Banking on Baghdad: Inside Iraq's 7,000-Year History of War, Profit, and Conflict
New York Times and international bestselling author Edwin Black uncovers Iraq's hidden economy and the companies that profit from its upheaval
Big business and global warfare have long been fiery and symbiotic forces in Iraq. Banking on Baghdad tells the dramatic and tragic history of a land long the center of world commerce-and documents the many ways Iraq's recent history mirrors its tumultuous past. Tracing the involvement
of Western governments and militaries, as well as oil, banking, and other corporate interests in Iraq, Black shows that today, just as yesterday, the world needs Iraq's resources-and is always willing to fight and invade in order to acquire and protect them.
While demonstrating that Iraq itself is partially to blame for its current state of turmoil, Black does not shy away from the uncomfortable truth that war and profit have also played an equal part in creating the Iraq we know today. Just as he did in IBM and the Holocaust, Black exposes the hidden associations between leading corporations, war, and oil-such as the astonishing connections between Nazi Germany, Iraq, and the Holocaust.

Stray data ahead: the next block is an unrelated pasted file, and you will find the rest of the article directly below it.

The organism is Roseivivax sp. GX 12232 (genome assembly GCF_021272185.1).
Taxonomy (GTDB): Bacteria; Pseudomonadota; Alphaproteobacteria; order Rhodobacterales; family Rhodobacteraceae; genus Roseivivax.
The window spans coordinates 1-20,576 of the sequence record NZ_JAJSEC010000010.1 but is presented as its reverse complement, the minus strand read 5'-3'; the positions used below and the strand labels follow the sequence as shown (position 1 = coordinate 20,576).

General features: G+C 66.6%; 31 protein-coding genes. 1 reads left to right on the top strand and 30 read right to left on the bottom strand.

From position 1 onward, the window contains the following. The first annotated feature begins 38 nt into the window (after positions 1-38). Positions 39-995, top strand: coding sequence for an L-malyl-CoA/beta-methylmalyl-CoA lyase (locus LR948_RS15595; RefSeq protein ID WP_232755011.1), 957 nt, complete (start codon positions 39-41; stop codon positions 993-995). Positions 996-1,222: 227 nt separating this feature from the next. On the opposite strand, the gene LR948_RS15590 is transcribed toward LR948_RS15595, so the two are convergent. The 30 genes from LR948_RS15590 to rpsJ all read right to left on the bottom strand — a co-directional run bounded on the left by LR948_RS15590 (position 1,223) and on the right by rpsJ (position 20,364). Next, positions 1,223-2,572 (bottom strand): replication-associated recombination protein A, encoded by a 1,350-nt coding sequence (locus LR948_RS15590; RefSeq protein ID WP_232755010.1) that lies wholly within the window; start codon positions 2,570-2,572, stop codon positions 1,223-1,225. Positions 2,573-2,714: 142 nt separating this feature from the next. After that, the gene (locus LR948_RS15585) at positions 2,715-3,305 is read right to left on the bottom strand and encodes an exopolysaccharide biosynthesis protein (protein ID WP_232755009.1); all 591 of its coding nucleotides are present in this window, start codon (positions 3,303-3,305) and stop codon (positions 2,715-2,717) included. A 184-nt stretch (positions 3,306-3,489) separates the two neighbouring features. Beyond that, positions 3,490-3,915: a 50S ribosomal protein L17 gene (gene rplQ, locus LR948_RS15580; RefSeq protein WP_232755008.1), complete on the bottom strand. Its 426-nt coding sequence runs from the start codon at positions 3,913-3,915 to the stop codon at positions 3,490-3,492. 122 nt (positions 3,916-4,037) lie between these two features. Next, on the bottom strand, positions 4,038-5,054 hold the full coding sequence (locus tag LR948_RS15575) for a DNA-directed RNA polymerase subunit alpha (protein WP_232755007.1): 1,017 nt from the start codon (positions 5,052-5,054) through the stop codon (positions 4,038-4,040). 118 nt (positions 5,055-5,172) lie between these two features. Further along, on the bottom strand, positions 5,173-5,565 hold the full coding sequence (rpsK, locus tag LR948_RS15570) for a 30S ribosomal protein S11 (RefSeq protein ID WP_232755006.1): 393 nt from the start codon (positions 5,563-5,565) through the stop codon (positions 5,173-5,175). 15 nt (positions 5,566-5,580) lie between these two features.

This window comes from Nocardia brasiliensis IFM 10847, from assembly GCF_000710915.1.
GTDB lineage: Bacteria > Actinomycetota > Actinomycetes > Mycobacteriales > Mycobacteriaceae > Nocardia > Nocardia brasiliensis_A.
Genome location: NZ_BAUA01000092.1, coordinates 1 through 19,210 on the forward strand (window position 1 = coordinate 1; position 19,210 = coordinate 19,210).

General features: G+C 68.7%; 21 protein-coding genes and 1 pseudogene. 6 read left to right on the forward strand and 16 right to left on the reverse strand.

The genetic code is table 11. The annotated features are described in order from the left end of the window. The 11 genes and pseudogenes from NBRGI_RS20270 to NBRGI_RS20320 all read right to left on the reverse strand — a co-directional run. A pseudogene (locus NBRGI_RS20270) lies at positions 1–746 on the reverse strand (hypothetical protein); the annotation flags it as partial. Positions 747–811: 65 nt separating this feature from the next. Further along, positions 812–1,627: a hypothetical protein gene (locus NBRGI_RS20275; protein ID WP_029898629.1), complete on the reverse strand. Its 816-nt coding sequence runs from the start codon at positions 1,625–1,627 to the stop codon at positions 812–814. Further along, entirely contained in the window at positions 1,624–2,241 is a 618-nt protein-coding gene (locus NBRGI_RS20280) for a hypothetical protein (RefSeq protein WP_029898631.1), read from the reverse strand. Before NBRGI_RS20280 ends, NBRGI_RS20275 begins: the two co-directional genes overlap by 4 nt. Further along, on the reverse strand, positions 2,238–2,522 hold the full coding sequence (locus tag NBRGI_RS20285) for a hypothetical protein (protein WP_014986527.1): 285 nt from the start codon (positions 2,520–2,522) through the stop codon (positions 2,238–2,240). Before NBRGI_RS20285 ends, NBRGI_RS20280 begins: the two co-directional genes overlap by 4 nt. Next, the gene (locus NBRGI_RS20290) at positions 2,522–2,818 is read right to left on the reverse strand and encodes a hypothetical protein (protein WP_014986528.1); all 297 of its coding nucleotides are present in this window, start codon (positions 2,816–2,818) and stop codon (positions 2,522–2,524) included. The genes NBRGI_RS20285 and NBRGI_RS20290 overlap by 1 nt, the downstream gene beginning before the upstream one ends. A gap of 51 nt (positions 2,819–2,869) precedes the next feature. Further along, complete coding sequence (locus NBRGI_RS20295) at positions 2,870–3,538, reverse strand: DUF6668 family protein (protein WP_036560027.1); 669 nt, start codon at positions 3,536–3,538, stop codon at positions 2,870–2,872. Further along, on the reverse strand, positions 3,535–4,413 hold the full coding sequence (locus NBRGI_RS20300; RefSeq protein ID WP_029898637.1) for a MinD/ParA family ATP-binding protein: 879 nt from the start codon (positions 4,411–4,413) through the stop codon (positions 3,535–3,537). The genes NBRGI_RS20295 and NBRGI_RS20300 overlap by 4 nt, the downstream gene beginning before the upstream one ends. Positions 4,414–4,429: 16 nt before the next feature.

He exposes the war and race-based profiteering by some of the world's most prestigious corporations, as well as the political and economic ties between the Bush administration and the companies that gain handsomely from its foreign policy. Just as he did in War Against the Weak, Black offers a compelling blend of history and contemporary investigative journalism that spans a century and eschews easy answers for complicated questions.
Edwin Black (Washington, DC) is the award-winning New York Times bestselling author of IBM and the Holocaust, The Transfer Agreement, and War Against the Weak. His journalism has appeared in the Washington Post, The Village Voice, The Sunday Times (of London), and The Los Angeles Times.
What people are saying - Write a review
The story of the sheikh Dhari is wrong. No crime larger than writing history wrong. The Colonel insulted the sheikh, he spit at him and he was there to discuss forming an alliance against the revolting tribes in the south. I would not trust any allegations in this book, simply because it does not seem the writer has done a good job in gathering information.
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